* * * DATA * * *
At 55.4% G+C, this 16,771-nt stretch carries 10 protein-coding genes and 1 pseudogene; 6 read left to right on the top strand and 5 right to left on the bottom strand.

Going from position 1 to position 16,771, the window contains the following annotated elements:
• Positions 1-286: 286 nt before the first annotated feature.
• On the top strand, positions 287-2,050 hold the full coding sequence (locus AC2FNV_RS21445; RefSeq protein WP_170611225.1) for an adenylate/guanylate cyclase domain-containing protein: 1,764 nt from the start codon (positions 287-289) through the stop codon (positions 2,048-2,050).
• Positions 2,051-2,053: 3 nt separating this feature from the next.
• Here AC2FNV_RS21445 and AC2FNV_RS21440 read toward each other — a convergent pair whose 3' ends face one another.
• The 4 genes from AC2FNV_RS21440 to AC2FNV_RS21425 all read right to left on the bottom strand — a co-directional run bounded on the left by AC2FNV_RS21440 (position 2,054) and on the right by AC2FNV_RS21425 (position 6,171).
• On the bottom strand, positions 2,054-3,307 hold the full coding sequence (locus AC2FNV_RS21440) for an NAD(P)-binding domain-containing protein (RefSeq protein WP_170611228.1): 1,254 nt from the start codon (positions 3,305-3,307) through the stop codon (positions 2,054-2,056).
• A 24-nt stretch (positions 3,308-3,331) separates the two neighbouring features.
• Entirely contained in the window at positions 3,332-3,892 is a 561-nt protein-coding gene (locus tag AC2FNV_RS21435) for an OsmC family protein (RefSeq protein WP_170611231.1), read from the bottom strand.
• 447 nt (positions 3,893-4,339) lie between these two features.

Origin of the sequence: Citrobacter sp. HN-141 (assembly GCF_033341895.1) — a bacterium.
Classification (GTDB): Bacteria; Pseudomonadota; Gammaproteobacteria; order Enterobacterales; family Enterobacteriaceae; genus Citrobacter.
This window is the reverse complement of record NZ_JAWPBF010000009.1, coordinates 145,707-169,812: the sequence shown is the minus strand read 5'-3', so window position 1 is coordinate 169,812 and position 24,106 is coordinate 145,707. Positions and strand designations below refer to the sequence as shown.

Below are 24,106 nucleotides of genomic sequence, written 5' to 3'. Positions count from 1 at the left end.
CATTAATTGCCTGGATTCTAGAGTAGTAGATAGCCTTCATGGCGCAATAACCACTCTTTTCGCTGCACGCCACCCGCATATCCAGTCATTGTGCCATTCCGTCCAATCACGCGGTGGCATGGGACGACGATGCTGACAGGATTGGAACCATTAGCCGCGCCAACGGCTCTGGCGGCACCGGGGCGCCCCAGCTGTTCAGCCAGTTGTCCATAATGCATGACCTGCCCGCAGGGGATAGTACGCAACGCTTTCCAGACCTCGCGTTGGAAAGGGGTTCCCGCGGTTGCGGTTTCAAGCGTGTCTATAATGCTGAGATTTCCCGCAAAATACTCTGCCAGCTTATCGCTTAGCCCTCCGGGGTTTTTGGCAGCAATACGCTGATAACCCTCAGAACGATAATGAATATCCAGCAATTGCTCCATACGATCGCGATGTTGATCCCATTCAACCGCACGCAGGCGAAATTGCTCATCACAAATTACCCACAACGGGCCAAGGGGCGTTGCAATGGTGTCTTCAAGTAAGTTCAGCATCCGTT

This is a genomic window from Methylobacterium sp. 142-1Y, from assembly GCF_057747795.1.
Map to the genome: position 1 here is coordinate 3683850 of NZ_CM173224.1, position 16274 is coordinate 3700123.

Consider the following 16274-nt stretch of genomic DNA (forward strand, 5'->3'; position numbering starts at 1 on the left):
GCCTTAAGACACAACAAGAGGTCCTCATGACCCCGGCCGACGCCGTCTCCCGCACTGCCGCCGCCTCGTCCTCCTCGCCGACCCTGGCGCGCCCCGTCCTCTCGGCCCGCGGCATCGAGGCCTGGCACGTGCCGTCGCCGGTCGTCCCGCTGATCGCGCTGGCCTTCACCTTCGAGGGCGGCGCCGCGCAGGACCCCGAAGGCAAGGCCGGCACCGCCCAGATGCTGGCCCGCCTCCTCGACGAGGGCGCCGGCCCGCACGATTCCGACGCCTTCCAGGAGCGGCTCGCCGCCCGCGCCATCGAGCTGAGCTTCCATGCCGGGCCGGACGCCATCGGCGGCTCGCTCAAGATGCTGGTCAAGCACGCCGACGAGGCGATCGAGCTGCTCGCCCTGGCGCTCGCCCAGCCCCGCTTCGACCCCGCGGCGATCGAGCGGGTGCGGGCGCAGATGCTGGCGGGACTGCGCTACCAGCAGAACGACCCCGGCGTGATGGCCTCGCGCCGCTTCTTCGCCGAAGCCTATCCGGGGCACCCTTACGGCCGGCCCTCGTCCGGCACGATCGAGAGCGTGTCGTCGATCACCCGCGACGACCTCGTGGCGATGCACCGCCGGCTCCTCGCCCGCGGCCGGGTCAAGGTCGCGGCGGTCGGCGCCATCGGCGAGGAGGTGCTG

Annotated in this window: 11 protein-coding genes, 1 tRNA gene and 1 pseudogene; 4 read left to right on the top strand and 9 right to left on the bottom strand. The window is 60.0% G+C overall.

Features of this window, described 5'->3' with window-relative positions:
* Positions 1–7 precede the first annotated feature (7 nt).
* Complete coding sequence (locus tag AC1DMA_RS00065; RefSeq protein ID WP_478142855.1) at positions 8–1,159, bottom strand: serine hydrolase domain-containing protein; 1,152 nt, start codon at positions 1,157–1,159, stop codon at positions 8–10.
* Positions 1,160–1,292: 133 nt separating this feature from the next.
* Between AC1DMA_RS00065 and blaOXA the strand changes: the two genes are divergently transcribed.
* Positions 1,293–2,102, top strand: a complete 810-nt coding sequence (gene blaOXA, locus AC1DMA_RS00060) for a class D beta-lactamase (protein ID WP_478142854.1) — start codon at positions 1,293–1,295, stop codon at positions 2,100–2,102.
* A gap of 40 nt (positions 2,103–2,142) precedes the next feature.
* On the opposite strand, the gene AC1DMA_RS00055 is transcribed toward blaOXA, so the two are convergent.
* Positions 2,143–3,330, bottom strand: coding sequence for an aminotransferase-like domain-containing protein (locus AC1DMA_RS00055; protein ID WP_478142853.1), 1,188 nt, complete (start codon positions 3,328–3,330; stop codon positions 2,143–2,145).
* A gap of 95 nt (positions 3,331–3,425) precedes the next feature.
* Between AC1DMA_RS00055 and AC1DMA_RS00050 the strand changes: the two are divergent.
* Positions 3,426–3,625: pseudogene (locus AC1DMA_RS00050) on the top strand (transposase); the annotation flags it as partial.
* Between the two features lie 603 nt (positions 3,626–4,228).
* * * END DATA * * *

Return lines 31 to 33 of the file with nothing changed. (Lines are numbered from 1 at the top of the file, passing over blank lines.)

* A gap of 95 nt (positions 3,331–3,425) precedes the next feature.
* Between AC1DMA_RS00055 and AC1DMA_RS00050 the strand changes: the two are divergent.
* Positions 3,426–3,625: pseudogene (locus AC1DMA_RS00050) on the top strand (transposase); the annotation flags it as partial.